It started as a private Facebook group of a few Mormon women in Utah, upset about the Trump administration’s travel ban on immigrants. In a matter of weeks, Mormon Women for Ethical Government went national.
Clashes over an oil pipeline slated to cross historic Native territory in North Dakota continue after more the 140 people were arrested in protests last week. The increasingly high-stakes face-off is one of the biggest actions by Native Americans in years.
For some in Ukraine, the mounting protests for integration with the European Union is about more than politics. That's one reason Espreso TV's Anastasia Melnyk can host a morning news show in Kiev and then join the protests in the city's main square.
Ukrainian leaders seem ready to appease protesters by signing a deal with the European Union, while still maintaining close ties with Russia. But will that stop the protests? We also look at the Turkish model of Islamic democracy, and China's guidelines for the media on what to remember —and not remember — about Nelson Mandela. All that and more, in today's Global Scan.
Secretary of State John Kerry charmed Indonesian students in Jakarta over the weekend as he delivered strongly-worded messages on climate change to Asia's leading emitters of greenhouse gases. Italy works to form its third government in three years, without a new election. And German politicians sleep in their offices to save on rent, all in today's Global Scan.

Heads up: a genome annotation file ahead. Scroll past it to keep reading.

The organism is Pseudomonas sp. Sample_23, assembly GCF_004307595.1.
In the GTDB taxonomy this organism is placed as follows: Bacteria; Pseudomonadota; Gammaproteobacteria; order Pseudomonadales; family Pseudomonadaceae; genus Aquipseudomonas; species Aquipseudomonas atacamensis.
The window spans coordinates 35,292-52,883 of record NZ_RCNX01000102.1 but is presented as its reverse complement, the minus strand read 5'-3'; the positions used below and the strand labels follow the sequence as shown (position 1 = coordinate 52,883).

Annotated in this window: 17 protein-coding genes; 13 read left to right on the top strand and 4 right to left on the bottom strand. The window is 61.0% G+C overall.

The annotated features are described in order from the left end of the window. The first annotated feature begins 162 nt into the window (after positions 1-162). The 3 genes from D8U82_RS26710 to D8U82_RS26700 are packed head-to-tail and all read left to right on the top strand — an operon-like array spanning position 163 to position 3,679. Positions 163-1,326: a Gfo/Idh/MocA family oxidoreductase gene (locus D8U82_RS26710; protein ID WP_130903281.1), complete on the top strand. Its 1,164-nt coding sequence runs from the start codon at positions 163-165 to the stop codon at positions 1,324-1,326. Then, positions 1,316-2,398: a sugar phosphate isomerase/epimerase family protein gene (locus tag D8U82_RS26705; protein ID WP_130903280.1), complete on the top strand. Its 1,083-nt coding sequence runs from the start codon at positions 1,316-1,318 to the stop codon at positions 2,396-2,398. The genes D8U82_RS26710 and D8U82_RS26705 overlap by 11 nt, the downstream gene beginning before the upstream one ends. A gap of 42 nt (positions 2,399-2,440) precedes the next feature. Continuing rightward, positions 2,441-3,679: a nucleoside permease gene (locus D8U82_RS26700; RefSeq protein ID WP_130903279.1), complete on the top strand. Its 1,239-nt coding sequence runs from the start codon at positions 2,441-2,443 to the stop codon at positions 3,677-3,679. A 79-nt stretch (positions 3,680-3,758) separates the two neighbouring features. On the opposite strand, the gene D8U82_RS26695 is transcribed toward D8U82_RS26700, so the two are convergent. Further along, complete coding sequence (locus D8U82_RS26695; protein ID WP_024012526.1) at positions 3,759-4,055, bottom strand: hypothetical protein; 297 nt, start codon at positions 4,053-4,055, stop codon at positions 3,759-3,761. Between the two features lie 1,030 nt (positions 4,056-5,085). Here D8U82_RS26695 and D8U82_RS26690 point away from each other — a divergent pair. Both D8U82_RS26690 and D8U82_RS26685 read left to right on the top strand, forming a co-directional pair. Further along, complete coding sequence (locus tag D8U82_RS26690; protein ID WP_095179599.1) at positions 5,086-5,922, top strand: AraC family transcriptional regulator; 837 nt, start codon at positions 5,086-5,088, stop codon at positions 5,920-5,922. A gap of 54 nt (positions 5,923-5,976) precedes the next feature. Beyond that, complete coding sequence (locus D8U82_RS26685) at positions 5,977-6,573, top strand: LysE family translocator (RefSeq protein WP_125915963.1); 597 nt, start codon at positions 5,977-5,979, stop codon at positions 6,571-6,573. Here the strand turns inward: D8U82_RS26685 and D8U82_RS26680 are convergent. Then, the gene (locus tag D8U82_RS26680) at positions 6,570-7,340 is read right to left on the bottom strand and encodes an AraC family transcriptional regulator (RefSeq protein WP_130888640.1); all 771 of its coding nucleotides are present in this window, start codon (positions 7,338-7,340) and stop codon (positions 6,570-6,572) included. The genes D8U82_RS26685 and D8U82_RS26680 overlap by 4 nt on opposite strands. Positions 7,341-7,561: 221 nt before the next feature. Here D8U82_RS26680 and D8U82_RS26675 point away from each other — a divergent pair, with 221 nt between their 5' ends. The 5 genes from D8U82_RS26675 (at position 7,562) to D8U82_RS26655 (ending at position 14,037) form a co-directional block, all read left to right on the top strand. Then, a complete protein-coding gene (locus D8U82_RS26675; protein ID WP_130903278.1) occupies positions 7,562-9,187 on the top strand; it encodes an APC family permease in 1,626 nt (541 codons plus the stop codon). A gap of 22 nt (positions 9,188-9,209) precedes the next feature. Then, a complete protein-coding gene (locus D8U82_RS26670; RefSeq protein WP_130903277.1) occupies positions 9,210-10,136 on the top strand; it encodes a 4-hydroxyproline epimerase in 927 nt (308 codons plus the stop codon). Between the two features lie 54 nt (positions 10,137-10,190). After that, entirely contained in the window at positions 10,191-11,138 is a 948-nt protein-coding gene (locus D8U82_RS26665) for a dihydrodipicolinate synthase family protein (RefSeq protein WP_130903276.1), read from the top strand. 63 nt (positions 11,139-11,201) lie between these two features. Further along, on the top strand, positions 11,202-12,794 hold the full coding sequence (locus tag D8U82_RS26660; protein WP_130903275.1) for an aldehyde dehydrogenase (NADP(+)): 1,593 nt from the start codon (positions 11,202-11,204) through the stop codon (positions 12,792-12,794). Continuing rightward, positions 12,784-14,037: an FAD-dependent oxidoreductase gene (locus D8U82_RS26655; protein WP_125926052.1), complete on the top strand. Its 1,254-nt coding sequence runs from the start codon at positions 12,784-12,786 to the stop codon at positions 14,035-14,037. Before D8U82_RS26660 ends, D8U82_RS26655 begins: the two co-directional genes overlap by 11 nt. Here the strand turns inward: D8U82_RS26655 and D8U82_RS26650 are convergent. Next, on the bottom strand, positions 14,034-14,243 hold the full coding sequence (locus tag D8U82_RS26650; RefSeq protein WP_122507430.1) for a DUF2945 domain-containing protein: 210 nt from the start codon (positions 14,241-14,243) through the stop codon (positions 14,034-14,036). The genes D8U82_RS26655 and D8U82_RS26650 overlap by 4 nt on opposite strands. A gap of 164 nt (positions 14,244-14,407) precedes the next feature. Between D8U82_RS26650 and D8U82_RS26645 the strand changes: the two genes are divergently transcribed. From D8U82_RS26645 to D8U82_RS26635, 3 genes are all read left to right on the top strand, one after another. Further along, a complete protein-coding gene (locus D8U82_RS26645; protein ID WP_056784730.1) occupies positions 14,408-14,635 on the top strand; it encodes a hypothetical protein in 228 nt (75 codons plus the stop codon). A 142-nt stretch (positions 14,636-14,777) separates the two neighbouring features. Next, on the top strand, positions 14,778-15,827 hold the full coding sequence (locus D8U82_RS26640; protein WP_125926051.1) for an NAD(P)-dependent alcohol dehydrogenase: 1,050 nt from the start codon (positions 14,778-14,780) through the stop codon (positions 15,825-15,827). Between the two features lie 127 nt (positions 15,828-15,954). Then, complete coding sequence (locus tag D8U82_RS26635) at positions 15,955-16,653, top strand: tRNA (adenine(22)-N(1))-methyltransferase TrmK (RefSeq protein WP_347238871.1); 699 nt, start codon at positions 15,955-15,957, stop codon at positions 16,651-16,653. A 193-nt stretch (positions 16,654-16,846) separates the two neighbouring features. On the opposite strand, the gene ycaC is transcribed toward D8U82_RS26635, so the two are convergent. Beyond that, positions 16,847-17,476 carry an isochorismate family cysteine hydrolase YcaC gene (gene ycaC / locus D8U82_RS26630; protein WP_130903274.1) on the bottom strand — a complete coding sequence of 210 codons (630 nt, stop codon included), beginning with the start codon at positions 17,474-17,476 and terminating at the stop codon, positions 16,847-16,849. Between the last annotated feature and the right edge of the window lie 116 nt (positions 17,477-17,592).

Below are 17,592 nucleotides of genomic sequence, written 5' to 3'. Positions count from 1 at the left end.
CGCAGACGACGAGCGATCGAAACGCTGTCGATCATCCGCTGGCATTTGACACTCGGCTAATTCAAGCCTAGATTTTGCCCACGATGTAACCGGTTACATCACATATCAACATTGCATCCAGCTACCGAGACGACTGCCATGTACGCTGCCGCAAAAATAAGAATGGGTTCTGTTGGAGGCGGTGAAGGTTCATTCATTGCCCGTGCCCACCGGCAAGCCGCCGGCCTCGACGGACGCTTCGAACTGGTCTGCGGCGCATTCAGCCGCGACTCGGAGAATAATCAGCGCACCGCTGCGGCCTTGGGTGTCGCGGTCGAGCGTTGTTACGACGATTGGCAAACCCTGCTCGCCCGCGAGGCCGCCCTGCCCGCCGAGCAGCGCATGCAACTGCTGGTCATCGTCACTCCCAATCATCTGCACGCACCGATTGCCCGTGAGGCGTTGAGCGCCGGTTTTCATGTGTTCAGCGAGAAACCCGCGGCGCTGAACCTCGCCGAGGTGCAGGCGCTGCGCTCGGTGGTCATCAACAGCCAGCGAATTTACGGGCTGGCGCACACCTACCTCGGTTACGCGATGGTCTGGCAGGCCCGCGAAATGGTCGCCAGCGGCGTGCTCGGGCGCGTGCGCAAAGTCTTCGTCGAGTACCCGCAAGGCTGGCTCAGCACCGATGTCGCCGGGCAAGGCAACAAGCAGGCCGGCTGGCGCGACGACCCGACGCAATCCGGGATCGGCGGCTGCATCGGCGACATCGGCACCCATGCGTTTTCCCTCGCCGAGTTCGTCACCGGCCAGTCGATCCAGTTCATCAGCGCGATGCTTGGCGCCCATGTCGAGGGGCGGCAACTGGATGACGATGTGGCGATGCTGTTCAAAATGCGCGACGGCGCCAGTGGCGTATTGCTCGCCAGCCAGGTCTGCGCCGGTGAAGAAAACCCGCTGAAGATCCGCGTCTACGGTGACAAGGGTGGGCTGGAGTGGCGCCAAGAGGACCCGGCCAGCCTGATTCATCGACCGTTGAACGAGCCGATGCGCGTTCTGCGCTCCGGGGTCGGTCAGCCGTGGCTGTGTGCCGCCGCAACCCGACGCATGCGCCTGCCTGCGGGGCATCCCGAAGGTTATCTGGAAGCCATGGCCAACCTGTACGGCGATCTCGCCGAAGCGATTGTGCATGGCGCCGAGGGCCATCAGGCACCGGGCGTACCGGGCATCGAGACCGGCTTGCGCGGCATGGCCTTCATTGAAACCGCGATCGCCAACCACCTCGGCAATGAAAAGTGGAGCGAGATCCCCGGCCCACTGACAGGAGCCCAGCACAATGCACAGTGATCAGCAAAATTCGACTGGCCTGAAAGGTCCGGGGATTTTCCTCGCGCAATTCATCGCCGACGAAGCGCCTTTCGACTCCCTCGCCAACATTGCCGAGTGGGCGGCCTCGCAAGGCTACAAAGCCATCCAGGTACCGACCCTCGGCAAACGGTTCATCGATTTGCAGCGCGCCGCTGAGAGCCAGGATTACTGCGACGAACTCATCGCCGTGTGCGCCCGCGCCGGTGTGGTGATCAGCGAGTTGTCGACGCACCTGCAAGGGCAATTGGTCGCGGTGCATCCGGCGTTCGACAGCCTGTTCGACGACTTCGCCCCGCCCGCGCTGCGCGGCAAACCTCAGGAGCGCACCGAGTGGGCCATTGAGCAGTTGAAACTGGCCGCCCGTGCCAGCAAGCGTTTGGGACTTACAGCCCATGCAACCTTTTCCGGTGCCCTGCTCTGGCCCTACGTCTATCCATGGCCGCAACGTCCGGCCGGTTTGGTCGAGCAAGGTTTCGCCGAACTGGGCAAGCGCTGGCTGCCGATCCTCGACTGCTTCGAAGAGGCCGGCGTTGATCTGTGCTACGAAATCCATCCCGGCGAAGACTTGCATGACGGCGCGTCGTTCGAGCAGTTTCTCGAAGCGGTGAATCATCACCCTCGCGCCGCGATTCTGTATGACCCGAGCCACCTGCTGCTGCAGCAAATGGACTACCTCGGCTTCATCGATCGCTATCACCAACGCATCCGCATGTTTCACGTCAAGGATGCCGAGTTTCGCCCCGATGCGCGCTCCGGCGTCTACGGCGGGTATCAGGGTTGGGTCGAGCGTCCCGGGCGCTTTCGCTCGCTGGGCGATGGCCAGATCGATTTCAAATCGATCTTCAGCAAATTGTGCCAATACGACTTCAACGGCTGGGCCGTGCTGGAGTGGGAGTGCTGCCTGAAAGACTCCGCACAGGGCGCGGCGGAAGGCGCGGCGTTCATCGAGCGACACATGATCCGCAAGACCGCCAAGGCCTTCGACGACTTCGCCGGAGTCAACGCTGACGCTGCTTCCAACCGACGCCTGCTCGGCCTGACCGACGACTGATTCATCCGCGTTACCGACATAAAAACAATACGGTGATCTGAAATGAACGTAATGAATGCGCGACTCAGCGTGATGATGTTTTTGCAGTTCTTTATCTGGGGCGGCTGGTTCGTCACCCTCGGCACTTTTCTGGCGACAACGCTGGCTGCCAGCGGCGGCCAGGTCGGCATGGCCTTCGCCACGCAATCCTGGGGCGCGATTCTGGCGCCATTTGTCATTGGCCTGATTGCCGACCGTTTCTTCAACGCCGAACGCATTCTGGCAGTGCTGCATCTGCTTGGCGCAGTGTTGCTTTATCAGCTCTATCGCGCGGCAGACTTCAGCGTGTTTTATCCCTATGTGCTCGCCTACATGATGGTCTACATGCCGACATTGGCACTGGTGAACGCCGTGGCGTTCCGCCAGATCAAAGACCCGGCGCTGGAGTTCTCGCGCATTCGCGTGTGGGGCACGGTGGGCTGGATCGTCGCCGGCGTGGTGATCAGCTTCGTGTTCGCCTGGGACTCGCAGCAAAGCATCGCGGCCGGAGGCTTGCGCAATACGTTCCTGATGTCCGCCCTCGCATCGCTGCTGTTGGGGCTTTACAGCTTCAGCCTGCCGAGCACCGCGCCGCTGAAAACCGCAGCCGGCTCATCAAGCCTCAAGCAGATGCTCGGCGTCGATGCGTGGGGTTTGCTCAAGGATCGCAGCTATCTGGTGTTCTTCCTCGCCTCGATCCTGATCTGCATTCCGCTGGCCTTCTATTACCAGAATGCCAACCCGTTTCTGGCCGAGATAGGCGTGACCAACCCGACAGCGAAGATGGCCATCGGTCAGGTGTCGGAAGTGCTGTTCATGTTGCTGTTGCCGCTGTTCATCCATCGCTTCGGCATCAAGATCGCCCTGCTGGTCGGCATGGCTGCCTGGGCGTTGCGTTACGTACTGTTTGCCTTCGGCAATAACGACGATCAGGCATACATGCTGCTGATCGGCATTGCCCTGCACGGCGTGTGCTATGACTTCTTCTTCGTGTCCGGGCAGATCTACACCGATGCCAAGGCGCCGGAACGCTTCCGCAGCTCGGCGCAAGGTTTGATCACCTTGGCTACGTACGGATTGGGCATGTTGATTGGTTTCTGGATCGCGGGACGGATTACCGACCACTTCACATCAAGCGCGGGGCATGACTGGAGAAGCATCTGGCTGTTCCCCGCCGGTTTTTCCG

Anti-government protests in Ukraine may be getting most of the attention, but a growing opposition movement in Venezuela is challenging its government to fix longstanding economic issues. What began as a non-violent movement has turned deadly in Venezuela, as well.
From the start of the anti-government protests in Ukraine, Russia's mainstream media have portrayed the protesters as anti-democratic forces intent on hurting Ukraine's ethnic Russians. Some Russians are rallying behind their government's intervention in Ukraine. Others, though, have mounted small-scale protests against Russia's military actions.
An album released by a Venezuelan band nearly a year ago is inspiring the growing protests in Venezuela. The group's lyrics seem to capture both the despair amidst the country's high crime, rising inflation and troubled economy and the hope for change.
Hugo Chavez was a larger-than-life political figure who served as Venezuela's president for 14 years, keeping a lid on protests and a difficult economy. His successor Nicolas Maduro has had anything but a smooth reign and Venezuela is now being compared to tumultuous counties like Syria and Ukraine.